Here’s a quick monitor of Washington farm and trade policy issues from DTN’s well-placed observer.US Threatens EU with Tariffs Via WTO Ruling On Airbus
The U.S. has threatened the European Union (EU) with $11.2 billion in tariffs on a broad list of products in retaliation for EU subsidies to Boeing rival Airbus.
The World Trade Organization (WTO) says European subsidies to Airbus have harmed the U.S. The new tariffs would come into effect when the WTO confirms the extent of the subsidies’ harm, with that ruling expected this summer.
"This case has been in litigation for 14 years, and the time has come for action,” said U.S. Trade Representative Robert Lighthizer. “Our ultimate goal is to reach an agreement with the EU to end all WTO-inconsistent subsidies to large civil aircraft. When the EU ends these harmful subsidies, the additional U.S. duties imposed in response can be lifted.”
The preliminary list, which will be open to public consultation but expected to be finalized in the next few months, is largely split into two major categories. The first is new helicopters, new aircraft and aircraft parts exported by Airbus’s manufacturing facilities in France, Spain, Germany and the UK.
The second is agriculture products including a variety of cheeses such as Roquefort, pecorino, Gouda and Stilton, wine, fresh and dried fruit, fruit juices, jams and olive oil.
Mexico Offers Tomato Trade Plan for USMCA
Mexico's tomato industry on April 5 presented the U.S. Commerce Department with a proposal for a new tomato trade deal between the two countries, including a significantly higher floor price for selling Mexico tomatoes to the U.S.
The offer comes in the wake of the Commerce Department announcing earlier this year it was preparing to end the suspension agreement between the two countries on tomatoes as of May 7. That action would set the stage for the U.S. to resume an investigation of Mexican tomato shipments to the U.S. that could result in hefty antidumping duties being put in place.
Reports indicate that Mexico has proposed elimination of a pricing distinction between winter and summer tomatoes, with a discount applied to those shipped in the summer. That would result in the winter reference price applying for the full year on each of four tomato categories.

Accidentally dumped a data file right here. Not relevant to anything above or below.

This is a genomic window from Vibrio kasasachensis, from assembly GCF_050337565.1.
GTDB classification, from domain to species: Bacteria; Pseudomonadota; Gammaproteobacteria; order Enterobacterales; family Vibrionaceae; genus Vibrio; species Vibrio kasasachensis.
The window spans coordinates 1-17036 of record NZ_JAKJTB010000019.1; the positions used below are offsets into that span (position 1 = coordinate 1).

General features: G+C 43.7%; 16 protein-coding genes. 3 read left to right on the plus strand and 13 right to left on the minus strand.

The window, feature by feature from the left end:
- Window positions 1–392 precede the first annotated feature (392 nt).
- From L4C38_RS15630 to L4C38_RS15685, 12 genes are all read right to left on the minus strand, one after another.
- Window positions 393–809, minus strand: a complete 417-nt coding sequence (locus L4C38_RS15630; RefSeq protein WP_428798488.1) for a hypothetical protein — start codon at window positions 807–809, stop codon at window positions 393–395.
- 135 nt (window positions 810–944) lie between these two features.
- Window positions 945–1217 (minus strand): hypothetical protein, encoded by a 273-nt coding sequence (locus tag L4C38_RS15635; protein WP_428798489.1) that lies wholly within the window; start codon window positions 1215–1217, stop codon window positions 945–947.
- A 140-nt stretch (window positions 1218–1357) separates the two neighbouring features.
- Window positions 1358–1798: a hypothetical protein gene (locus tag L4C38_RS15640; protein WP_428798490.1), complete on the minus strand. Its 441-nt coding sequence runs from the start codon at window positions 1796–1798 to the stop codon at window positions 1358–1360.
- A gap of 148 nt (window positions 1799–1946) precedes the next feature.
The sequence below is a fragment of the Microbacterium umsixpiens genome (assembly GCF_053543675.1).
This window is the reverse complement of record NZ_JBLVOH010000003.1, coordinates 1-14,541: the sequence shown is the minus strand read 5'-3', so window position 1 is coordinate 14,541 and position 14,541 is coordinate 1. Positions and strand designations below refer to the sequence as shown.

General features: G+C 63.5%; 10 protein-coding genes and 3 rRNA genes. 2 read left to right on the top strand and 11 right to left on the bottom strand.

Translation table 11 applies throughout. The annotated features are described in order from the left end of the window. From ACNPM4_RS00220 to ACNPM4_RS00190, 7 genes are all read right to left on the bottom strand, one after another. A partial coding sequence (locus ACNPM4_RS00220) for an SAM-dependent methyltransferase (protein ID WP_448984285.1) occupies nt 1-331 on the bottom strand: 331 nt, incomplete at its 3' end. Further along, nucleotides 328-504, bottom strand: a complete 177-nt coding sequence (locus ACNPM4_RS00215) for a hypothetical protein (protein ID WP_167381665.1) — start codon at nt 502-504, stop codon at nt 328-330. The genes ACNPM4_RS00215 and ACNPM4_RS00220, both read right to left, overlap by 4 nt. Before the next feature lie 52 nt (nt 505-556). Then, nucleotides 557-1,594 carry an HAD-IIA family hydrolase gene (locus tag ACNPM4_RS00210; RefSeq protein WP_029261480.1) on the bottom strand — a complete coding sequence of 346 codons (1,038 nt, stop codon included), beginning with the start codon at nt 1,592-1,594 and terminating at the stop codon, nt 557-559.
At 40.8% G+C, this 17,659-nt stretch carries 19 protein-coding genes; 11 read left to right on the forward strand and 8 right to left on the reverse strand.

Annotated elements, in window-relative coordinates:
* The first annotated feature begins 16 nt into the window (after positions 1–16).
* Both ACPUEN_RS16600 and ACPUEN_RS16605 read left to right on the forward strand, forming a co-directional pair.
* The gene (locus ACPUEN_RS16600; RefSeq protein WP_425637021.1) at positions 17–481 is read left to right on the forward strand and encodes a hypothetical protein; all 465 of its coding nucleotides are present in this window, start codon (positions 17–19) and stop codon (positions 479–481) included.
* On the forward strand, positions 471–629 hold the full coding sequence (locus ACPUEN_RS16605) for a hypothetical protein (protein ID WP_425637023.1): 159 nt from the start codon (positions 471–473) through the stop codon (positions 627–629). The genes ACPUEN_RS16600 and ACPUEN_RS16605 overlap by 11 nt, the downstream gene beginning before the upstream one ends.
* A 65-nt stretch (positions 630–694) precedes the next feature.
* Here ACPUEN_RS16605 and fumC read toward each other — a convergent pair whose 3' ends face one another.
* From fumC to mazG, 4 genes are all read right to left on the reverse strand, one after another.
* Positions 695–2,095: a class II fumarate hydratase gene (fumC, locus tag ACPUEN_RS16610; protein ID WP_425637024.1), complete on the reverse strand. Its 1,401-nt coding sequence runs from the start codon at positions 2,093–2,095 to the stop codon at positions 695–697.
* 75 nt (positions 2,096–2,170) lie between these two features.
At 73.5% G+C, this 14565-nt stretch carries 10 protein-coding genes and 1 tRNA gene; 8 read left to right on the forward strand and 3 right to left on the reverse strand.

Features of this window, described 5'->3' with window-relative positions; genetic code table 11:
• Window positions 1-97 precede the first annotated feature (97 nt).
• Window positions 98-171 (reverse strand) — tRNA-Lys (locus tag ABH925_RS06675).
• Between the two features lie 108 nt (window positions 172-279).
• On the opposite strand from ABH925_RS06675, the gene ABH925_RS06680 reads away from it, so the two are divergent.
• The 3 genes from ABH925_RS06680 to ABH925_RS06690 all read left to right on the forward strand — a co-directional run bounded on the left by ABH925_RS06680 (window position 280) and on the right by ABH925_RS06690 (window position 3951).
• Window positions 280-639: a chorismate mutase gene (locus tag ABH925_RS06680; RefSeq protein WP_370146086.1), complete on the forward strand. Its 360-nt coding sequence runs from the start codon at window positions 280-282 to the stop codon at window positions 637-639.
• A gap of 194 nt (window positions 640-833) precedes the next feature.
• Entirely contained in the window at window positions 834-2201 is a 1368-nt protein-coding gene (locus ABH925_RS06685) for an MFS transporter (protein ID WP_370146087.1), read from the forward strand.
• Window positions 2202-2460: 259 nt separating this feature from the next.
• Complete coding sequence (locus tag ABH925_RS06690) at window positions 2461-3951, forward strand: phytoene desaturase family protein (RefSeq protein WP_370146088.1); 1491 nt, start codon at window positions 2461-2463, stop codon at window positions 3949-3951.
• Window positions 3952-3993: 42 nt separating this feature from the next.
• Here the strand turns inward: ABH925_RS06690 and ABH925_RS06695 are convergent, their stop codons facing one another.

The final determination is up to the U.S. Department of Commerce, but the Florida Tomato Exchange said in a statement that they welcomed the Mexican offer as it "contains some useful suggestions on how to prevent circumvention of the suspension agreement by Mexican producers."
Getting the agreement in place could help boost support for the U.S.-Mexico-Canada Agreement (USMCA) in the U.S. Congress since safeguard provisions on shipments of fresh produce were not included in the plan.
Washington Insider: Dairy Industry Support Strengthened
Dairy industry problems have been among the toughest across agriculture for many years and continue to be so today. Even as USDA is preparing to roll out an enhanced program, the industry is suggesting that more help may be needed, POLITICO says this week.
Many bipartisan lawmakers have touted USDA’s new plan, including House Agriculture Chairman Collin Peterson, D-Minn., who led an effort to revamp the dairy safety net in recent months. He told POLITICO the new approach “will save many milk producers.”
The producers themselves are less convinced, POLITICO says. Although they are thankful for any help the government can give, they are worrying the “new aid won’t solve the more systemic problems at hand.” POLITICO canvassed a number of agricultural economists, bankers and cooperative officials, who highlighted the complexities of the dairy downturn.”
The report concluded that industry problems are “spurred by global oversupply and worsened by retaliatory tariffs by top trading partners.”